China cuts taxes to spur semiconductor development
China announced tax breaks on Monday to spur growth of its semiconductor industry following US sanctions that cut off access to American processor chips for tech giant Huawei and some other companies.
Leaders declared accelerating efforts to transform China into a self-reliant “technology power” to be this year’s top economic priority after the tariff war with Washington highlighted its reliance on US components for smartphones and other industries.
Chipmakers can import machinery and raw materials tax-free through 2030, the Finance Ministry and other agencies announced. They did not say how large a subsidy to manufacturers that might represent.
Under the latest measure, machinery and raw materials “that cannot be produced or whose performance cannot meet demand” will be exempt from import tax, the government said.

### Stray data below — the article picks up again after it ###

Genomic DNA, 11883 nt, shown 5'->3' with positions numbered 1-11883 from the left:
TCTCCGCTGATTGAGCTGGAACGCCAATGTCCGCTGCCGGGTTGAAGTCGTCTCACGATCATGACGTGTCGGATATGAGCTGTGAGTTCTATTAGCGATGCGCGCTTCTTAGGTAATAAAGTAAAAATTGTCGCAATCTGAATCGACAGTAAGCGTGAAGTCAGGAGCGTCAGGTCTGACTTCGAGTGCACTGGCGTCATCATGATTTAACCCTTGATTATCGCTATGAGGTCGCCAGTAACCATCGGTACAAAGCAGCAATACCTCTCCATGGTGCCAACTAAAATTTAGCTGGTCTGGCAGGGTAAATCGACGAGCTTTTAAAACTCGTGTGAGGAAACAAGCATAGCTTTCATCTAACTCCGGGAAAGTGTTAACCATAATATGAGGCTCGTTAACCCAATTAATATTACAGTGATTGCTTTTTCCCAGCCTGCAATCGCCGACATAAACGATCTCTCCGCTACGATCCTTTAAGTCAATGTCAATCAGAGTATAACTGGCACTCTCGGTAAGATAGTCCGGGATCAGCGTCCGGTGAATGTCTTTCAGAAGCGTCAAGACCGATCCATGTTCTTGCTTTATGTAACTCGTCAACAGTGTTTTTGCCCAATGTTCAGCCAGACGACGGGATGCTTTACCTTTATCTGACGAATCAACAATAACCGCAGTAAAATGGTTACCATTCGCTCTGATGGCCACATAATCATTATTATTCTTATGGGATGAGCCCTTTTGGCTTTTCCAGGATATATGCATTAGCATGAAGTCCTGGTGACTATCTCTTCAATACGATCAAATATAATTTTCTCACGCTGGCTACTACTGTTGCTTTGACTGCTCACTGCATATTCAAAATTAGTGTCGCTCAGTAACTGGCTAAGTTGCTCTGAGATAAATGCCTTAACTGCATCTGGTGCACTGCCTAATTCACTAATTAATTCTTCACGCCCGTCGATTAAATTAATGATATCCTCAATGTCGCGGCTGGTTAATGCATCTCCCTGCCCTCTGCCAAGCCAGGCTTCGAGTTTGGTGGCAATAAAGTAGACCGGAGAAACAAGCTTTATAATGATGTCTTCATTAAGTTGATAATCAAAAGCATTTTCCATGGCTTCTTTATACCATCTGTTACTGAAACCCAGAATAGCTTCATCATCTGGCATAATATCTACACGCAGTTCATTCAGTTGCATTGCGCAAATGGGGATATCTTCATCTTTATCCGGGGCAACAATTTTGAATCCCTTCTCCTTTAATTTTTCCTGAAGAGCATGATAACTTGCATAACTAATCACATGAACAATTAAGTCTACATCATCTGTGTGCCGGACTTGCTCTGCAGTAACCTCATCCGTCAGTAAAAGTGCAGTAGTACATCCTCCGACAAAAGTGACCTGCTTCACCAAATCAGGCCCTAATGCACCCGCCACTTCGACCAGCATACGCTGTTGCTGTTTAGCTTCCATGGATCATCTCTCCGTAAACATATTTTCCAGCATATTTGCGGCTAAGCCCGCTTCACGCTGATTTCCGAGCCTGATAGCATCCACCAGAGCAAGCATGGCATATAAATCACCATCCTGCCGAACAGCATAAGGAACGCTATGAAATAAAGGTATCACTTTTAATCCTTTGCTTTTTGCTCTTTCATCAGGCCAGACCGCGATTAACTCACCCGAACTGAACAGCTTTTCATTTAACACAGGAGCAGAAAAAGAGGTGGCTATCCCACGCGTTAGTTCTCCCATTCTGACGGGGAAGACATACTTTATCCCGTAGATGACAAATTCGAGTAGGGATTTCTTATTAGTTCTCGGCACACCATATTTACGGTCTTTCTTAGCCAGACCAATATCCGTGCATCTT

That applies to photoresists, masks, polishing pads and liquids, silicon crystals and wafers, materials to build clean rooms and other production equipment, according to the announcement.
China has spent heavily over the past two decades to build up a Chinese chip industry, but its makers of smartphones and other technology still rely on the United States and Europe for their most advanced components.
Then US President Donald Trump cut off Huawei Technologies Ltd’s access to US processor chips and other technology in 2019. Last year, Trump tightened curbs by prohibiting global suppliers from using US technology to make chips for Huawei. That threatens to cripple its smartphone business, which was the No. 1 global seller in early 2020 but has dropped out of the top five brands.
Processor chips and other semiconductors are China’s biggest single import, totaling more than US$300 billion a year.